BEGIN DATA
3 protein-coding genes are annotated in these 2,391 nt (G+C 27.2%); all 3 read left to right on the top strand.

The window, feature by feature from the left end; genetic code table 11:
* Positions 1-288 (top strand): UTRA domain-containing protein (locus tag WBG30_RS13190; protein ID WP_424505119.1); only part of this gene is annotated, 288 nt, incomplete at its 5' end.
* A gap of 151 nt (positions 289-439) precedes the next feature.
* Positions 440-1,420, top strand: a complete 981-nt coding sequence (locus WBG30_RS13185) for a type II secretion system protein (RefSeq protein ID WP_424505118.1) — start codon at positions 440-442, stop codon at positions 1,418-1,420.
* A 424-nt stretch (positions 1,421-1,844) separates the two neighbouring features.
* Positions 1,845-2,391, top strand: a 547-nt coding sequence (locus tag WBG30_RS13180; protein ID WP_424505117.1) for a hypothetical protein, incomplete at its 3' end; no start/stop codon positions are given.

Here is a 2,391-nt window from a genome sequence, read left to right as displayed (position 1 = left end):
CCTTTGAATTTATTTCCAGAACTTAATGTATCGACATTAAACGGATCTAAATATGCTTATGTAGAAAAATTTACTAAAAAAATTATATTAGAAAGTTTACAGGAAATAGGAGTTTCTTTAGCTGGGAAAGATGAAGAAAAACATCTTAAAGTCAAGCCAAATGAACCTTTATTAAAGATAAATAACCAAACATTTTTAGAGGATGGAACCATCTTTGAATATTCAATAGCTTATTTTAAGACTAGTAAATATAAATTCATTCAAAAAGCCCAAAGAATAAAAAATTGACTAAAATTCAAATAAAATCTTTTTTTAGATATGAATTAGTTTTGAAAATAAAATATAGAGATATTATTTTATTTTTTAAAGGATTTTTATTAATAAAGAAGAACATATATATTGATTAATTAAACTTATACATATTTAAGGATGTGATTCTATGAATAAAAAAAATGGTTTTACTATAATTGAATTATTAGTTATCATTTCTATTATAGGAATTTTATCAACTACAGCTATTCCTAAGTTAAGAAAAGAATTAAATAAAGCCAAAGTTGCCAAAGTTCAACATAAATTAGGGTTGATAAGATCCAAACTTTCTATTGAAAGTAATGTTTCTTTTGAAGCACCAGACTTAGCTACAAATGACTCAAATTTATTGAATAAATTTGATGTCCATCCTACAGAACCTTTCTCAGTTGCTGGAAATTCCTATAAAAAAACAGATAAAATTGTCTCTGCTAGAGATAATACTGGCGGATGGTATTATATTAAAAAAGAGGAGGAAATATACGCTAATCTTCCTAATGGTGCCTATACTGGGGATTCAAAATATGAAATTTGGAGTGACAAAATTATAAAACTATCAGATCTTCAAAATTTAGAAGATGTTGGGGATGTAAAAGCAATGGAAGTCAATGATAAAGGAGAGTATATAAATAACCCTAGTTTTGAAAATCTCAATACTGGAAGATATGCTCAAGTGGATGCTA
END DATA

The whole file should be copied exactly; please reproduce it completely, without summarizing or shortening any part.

3 protein-coding genes are annotated in these 2,391 nt (G+C 27.2%); all 3 read left to right on the top strand.

The window, feature by feature from the left end; genetic code table 11:
* Positions 1-288 (top strand): UTRA domain-containing protein (locus tag WBG30_RS13190; protein ID WP_424505119.1); only part of this gene is annotated, 288 nt, incomplete at its 5' end.
* A gap of 151 nt (positions 289-439) precedes the next feature.
* Positions 440-1,420, top strand: a complete 981-nt coding sequence (locus WBG30_RS13185) for a type II secretion system protein (RefSeq protein ID WP_424505118.1) — start codon at positions 440-442, stop codon at positions 1,418-1,420.
* A 424-nt stretch (positions 1,421-1,844) separates the two neighbouring features.
* Positions 1,845-2,391, top strand: a 547-nt coding sequence (locus tag WBG30_RS13180; protein ID WP_424505117.1) for a hypothetical protein, incomplete at its 3' end; no start/stop codon positions are given.

Here is a 2,391-nt window from a genome sequence, read left to right as displayed (position 1 = left end):
CCTTTGAATTTATTTCCAGAACTTAATGTATCGACATTAAACGGATCTAAATATGCTTATGTAGAAAAATTTACTAAAAAAATTATATTAGAAAGTTTACAGGAAATAGGAGTTTCTTTAGCTGGGAAAGATGAAGAAAAACATCTTAAAGTCAAGCCAAATGAACCTTTATTAAAGATAAATAACCAAACATTTTTAGAGGATGGAACCATCTTTGAATATTCAATAGCTTATTTTAAGACTAGTAAATATAAATTCATTCAAAAAGCCCAAAGAATAAAAAATTGACTAAAATTCAAATAAAATCTTTTTTTAGATATGAATTAGTTTTGAAAATAAAATATAGAGATATTATTTTATTTTTTAAAGGATTTTTATTAATAAAGAAGAACATATATATTGATTAATTAAACTTATACATATTTAAGGATGTGATTCTATGAATAAAAAAAATGGTTTTACTATAATTGAATTATTAGTTATCATTTCTATTATAGGAATTTTATCAACTACAGCTATTCCTAAGTTAAGAAAAGAATTAAATAAAGCCAAAGTTGCCAAAGTTCAACATAAATTAGGGTTGATAAGATCCAAACTTTCTATTGAAAGTAATGTTTCTTTTGAAGCACCAGACTTAGCTACAAATGACTCAAATTTATTGAATAAATTTGATGTCCATCCTACAGAACCTTTCTCAGTTGCTGGAAATTCCTATAAAAAAACAGATAAAATTGTCTCTGCTAGAGATAATACTGGCGGATGGTATTATATTAAAAAAGAGGAGGAAATATACGCTAATCTTCCTAATGGTGCCTATACTGGGGATTCAAAATATGAAATTTGGAGTGACAAAATTATAAAACTATCAGATCTTCAAAATTTAGAAGATGTTGGGGATGTAAAAGCAATGGAAGTCAATGATAAAGGAGAGTATATAAATAACCCTAGTTTTGAAAATCTCAATACTGGAAGATATGCTCAAGTGGATGCTA